Date: 7 January 2014. Pan-Pan
Yesterday was an exciting day on the radio and not in a
good way. As friends who visit know, my VHF radio is always turned on. And
yes, I do believe that startled Lynn and Dave [Overnight
Guests] the other night. Oops. In
any event, just after 0900 a 43' motor vessel called the Coast Guard with
Pan-pan (pronounced pawn pawn) is an alert given on the
radio. The vessel would be in a bit of difficulty but not in imminent
danger. Most are familiar with the far more serious Mayday call that means
I need immediate help.
This was a twin engine boat and had lost one engine. This
in and of itself is not normally cause for a pan-pan broadcast. However
because the vessel would be running much slower than usual the captain
rightly contacted the Coast Guard. Seas were rough as well (Small Craft
warnings were out) and the gent wanted the Coast Guard to call his wife to
alert her that he'd be late.
Of course there is a bureaucracy involved so everyone
listening within range of his broadcast learned all but his blood type!
Think party line but not quite so bad. Still, one of the nice services the
Coast Guard performs is the simple dialing of a phone to let a spouse know
you're okay. This also avoids a needless search and rescue -- after all,
he's not missing, he's just late arriving.
Often times I've heard both TowBoatUS and Sea-Tow
performing this service. Once I even heard a fellow called because he was
going to be a daddy and needed to get his boat to shore now. Never
did hear how that turned out but when mamma's having a baby she can be
Now there's something you need to know as a kibitzer on the
VHF radio. You hear only so far away (line of sight, or to the horizon)
however folks with higher antenna will broadcast further and the Coast
Guard has repeater towers so they can hear a long way away. In fact, the
Coast Guard officer was responding from Mobile, Alabama. That's a distance
of about 300 miles from the boat in trouble.
Mobile, Alabama and
Alligator Harbor near Panacea.
The boat estimated he'd arrive at port in five hours. This
was at 9:38 a.m. (think 2:30 in the afternoon) and a schedule was
set up for comms (communication) with the Coasties every half hour. All
proceeded well for many hours.
Of course with the seas so rough the boat was not making
the headway anticipated and soon there were repeated calls without answer.
The alerts were being sent on the VHF every few minutes and eventually at
least two planes were up looking for the boat. (Okay, possibly just one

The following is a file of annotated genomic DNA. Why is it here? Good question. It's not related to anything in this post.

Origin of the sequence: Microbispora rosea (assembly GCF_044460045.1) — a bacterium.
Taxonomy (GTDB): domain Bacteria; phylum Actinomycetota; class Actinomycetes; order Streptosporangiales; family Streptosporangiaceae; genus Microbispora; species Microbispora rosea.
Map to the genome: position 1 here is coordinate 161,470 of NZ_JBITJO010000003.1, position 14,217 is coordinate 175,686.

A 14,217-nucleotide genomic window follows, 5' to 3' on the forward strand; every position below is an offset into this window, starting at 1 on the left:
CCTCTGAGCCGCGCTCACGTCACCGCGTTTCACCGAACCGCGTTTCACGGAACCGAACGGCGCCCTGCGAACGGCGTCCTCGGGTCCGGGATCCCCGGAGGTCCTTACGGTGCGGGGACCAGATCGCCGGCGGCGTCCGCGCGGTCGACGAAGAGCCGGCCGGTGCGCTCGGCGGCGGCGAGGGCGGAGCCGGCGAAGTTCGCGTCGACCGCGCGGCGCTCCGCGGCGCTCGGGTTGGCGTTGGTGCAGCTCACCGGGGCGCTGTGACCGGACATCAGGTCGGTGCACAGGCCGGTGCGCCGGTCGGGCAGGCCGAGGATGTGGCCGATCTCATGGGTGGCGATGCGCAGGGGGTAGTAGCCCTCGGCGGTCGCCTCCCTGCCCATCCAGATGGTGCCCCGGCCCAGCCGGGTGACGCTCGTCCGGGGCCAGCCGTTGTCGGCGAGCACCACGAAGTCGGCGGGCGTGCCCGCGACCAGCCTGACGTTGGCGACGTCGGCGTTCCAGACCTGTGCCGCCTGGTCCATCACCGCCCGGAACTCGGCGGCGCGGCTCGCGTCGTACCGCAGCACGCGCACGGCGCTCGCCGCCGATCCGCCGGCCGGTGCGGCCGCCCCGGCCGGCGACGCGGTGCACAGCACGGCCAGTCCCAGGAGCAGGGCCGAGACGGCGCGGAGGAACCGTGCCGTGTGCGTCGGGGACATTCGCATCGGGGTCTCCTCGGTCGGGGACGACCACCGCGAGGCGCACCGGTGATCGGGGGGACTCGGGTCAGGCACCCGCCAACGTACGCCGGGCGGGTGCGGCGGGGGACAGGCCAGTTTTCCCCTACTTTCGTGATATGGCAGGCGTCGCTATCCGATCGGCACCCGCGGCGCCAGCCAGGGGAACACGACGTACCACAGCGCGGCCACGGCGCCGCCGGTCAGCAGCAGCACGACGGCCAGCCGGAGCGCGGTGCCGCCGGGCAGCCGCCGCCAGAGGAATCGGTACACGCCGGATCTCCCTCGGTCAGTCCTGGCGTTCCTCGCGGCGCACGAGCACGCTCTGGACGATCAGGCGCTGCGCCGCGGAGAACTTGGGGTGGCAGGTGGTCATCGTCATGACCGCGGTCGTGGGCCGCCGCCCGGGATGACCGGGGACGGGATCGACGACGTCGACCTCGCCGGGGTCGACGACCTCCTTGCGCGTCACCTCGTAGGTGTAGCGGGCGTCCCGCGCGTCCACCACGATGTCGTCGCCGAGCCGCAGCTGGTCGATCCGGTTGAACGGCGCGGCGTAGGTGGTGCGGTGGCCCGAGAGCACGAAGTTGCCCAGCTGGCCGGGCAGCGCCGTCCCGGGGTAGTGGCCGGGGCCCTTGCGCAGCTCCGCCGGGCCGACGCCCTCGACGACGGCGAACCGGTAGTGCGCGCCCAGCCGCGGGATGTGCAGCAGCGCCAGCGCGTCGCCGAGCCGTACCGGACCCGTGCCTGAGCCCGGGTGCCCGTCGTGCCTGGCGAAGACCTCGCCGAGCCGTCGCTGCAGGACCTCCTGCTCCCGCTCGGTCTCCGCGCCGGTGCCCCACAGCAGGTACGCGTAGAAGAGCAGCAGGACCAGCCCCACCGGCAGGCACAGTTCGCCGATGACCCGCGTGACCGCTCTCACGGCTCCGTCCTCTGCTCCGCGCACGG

plane but definitely two different voices on the VHF.)
From the half of the messages heard:
The boat was taking on water and possibly being abandoned.
DO NOT EVER LEAVE YOUR BOAT
unless it's on fire!
The boat was running low on fuel.
The power system (lights, radios, etc.) failed.
Finally a plane was able to locate the boat -- a miracle in
itself. The ocean (Gulf of Mexico in this case) is large and a boat is
small. In rough seas your white boat blends nicely with the whitecaps and
waves. Even with GPS coordinates it's not quite so easy as one might think
to find a boat offshore.
Aside: In the far north you will notice some boats with
Red, Orange or Yellow paint on the pilot house top. Now you probably can
surmise why: so they are easier to locate from the air when things go
A boat repo man advocates making the boat
so it can easily be located in case of theft or an emergency.
So with the Coast Guardsmen in the air giving guidance
toward the safe haven the boat eventually made it close -- at nearly 10:30
p.m. Ouch! Winds from the north are more powerful than dirt
dwellers understand, and even some boaters do not realize the power of
continually blowing winds. The water is actually blown out to sea and it
is much shallower than you'd imagine. Water levels can often be less than
the charts show.
The entrance to Alligator Harbor (at the red arrow) is tricky in the best of
circumstances and the intended arrival time of mid-day was perfection
indeed. However rough seas and delays caused a dangerous situation.
Fortunately the Coast Guard was there in the air, along with an FWC
(Florida Fish and Wildlife Conservation) boat on scene. The motor yacht
was guided into safe haven.
The red arrow is where boats must make the turn (almost a
U-turn) to get into Alligator Harbor. With water shallow, no lights and
rough seas the outcome could have been far different. FWC (often called
Florida Water Cops though their responsibilities are larger) is the
enforcement arm of the state government for the state of Florida.
There were some lessons I learned while listening:
Have a second anchor ready to deploy. One anchor is not
Have plenty of fuel. This journey was supposed to
end by mid-afternoon at the latest. The boat got to the marina at 1:15
a.m. the following day. The captain was nearly out of fuel by the time he
arrived at the dock but it could have been far worse if he hadn't had so
much in reserve.
The Coast Guard offered advice on staying warm and bundled
up. As a warm-weather cruiser I had not considered how cold affects
decision making skills.
Exhaustion and Cold make for poor
decisions. Be safe!
Thank goodness for the Coast Guardsmen and FWC officers who
are willing to get out here and help when the chips are down! Our men in
uniform are terrific and it's good to know I'm not alone.
P.S. - Having TowBoatUS or Sea-Tow helps too!
Have you ever had to call for help while on the water?
And do you have your cabin top painted a bright color?
Overnight Guests ~
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